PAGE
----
New Peplink antenna testing
There have been a lot of new cellular antennas that have come out in the last few months from Peplink. I’ve been testing some of them for a while, and have some interesting findings.

I also used the Peplink Maritime 20G as a WiFi as WAN antenna connected to various Peplink devices. In particular, I wanted to see how it did compared to the venerable Poynting OMNI-496 which I've recommended for a number of years. The OMNI-496 is a single element antenna, whereas the Maritime 20G is a 2x2 or dual element antenna, so it's not an exact 1:1 comparison.

In my testing, I've seen great performance from the Maritime 20G as a WiFi as WAN antenna - very similar to the OMNI-496. You will need some RP-SMA adapters if you decide to use the 20G with WiFi ports on a router.


Poynting is the obvious major competitor to these antennas, and while they have several offerings that are new, there are still some gaps.

From left to right - Poynting OMNI-414, Peplink Maritime 20G, Peplink Maritime 40G

The Maritime 40G has a good competitor in the Poynting OMNI-414 which I am also testing. The major differences are that the Poynting does not cover as many frequencies as the Maritime 40G, is quite a bit smaller (not a bad thing!), and is white in color instead of cream.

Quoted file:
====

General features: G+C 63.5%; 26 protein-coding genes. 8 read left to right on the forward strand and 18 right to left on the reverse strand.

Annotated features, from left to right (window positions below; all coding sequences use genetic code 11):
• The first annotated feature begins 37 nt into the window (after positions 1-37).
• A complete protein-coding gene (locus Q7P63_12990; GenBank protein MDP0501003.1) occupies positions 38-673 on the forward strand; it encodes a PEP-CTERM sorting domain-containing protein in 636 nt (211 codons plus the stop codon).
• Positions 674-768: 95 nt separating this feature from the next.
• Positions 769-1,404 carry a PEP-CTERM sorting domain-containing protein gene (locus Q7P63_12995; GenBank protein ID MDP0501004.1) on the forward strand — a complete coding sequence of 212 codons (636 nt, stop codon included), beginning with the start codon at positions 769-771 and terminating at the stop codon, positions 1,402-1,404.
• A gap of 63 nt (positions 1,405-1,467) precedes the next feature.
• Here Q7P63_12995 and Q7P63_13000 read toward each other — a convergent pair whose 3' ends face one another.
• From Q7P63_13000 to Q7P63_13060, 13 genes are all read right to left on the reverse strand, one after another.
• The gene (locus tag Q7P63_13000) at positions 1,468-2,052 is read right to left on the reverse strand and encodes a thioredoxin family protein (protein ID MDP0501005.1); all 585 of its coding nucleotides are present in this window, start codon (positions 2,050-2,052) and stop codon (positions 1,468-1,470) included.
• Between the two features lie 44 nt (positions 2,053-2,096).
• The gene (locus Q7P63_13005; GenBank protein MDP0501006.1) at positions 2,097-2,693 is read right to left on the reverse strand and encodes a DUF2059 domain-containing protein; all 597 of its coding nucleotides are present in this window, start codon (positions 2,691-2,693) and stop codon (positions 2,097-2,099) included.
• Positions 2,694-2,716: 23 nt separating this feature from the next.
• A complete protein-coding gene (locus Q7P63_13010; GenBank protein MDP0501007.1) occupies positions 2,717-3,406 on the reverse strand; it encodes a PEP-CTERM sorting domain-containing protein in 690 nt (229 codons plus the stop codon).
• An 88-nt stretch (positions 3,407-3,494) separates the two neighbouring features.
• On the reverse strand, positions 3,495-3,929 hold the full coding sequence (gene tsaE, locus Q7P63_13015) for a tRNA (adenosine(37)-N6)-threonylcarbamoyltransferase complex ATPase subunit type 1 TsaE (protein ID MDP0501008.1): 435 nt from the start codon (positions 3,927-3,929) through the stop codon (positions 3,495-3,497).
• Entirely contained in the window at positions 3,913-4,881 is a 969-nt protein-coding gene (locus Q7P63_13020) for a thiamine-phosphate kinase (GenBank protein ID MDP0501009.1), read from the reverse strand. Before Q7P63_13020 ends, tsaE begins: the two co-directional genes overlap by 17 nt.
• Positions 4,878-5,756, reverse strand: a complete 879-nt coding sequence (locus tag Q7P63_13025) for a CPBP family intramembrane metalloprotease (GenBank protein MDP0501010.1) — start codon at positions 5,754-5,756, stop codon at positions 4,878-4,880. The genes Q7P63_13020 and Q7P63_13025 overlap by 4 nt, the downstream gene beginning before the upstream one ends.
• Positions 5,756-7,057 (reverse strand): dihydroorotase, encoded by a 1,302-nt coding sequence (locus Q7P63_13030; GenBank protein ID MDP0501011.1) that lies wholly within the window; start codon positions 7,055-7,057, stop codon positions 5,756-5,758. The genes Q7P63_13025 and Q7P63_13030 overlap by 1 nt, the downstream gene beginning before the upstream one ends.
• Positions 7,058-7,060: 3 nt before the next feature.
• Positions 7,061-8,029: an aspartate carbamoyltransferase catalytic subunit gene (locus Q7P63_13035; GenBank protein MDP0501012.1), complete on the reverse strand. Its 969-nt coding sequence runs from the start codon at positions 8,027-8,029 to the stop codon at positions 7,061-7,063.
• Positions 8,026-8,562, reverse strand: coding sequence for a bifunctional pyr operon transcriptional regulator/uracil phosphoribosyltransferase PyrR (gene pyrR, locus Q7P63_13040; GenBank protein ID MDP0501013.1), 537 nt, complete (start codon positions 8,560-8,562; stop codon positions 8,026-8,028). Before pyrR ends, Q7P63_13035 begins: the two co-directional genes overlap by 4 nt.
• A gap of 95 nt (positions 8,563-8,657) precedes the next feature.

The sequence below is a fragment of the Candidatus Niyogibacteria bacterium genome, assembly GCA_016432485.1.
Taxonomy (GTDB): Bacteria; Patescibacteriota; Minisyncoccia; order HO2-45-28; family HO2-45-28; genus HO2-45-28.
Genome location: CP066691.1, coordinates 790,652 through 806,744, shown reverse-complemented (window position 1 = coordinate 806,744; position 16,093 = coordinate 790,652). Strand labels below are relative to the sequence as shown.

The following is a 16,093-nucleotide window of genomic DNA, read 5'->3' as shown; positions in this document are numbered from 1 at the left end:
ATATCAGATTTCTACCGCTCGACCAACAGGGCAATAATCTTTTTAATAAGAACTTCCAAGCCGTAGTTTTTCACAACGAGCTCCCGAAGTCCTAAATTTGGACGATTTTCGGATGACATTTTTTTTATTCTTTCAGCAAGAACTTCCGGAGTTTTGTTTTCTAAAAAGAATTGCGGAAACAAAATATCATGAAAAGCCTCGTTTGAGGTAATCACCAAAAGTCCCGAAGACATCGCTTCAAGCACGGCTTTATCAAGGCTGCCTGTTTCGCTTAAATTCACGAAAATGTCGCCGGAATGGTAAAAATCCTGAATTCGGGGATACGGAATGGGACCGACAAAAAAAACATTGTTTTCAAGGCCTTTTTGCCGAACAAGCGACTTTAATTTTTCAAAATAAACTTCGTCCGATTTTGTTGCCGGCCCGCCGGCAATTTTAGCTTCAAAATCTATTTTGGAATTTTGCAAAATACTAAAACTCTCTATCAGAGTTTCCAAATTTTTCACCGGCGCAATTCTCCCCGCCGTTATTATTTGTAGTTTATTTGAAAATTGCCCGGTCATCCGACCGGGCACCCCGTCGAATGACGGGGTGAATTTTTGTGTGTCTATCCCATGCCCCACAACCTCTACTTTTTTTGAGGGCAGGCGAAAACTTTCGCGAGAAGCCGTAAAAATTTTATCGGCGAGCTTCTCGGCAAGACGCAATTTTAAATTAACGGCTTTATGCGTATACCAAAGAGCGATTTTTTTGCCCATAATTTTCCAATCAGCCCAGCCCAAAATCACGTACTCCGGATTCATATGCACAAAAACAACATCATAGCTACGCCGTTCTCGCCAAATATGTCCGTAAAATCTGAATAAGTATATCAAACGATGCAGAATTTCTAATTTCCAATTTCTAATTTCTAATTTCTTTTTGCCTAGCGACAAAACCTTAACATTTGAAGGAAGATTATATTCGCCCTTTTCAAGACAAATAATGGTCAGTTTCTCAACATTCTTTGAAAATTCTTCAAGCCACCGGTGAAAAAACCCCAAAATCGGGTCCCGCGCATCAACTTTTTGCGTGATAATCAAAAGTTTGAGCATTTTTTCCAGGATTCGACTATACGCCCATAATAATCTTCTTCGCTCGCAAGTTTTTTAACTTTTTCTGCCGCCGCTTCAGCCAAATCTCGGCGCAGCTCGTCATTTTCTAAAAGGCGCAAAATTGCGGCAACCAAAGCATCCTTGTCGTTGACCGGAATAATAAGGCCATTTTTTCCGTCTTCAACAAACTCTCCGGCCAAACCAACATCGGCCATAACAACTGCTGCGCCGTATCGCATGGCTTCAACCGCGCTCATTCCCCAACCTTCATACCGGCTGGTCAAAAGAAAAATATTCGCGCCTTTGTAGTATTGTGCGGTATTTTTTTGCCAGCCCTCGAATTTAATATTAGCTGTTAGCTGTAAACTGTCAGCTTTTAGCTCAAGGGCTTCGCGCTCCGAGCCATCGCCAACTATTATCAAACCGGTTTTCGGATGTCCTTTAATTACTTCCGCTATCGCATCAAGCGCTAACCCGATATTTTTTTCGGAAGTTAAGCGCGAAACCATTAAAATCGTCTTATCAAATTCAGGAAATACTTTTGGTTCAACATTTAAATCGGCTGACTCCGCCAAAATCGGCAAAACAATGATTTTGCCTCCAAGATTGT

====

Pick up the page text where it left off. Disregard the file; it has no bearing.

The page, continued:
This means for a 5G + WiFi as WAN system you'd need different antennas specifically for WiFi. I do like the smaller form factor of the Poynting, and I prefer the white color over the Peplink cream color. The lack of some frequencies or bands with the Poynting antennas will be an area of focus in my testing as well.

In my initial testing of the Poynting OMNI-414 versus the Peplink Maritime 40G, I see very similar results in many areas. I will still reserve my opinion on which one is ultimately the best choice until I have a bit more time with the OMNI-414.

Wrap Up

If you're looking for a high quality marine-grade cellular or WiFi antenna, the Peplink Maritime series definitely fits that bill. Quality mounting options, excellent performance, and lots of flexibility with the number of connections make it an easy antenna to pair with a good router.


  • Excellent marine antenna features
  • Well built hardware, cabling, etc.
  • Performs extremely well with 4G LTE and 5G
  • Can be used for WiFi or cellular


  • The 40G is enormous - this may be a concern for mounting, windage, and space.
  • The 40G comes with a 1-1/4" mount, the 20G does not
  • The color is off-white which doesn't match most boats
  • Weatherproofing for cable pass through is not as waterproof as I'd like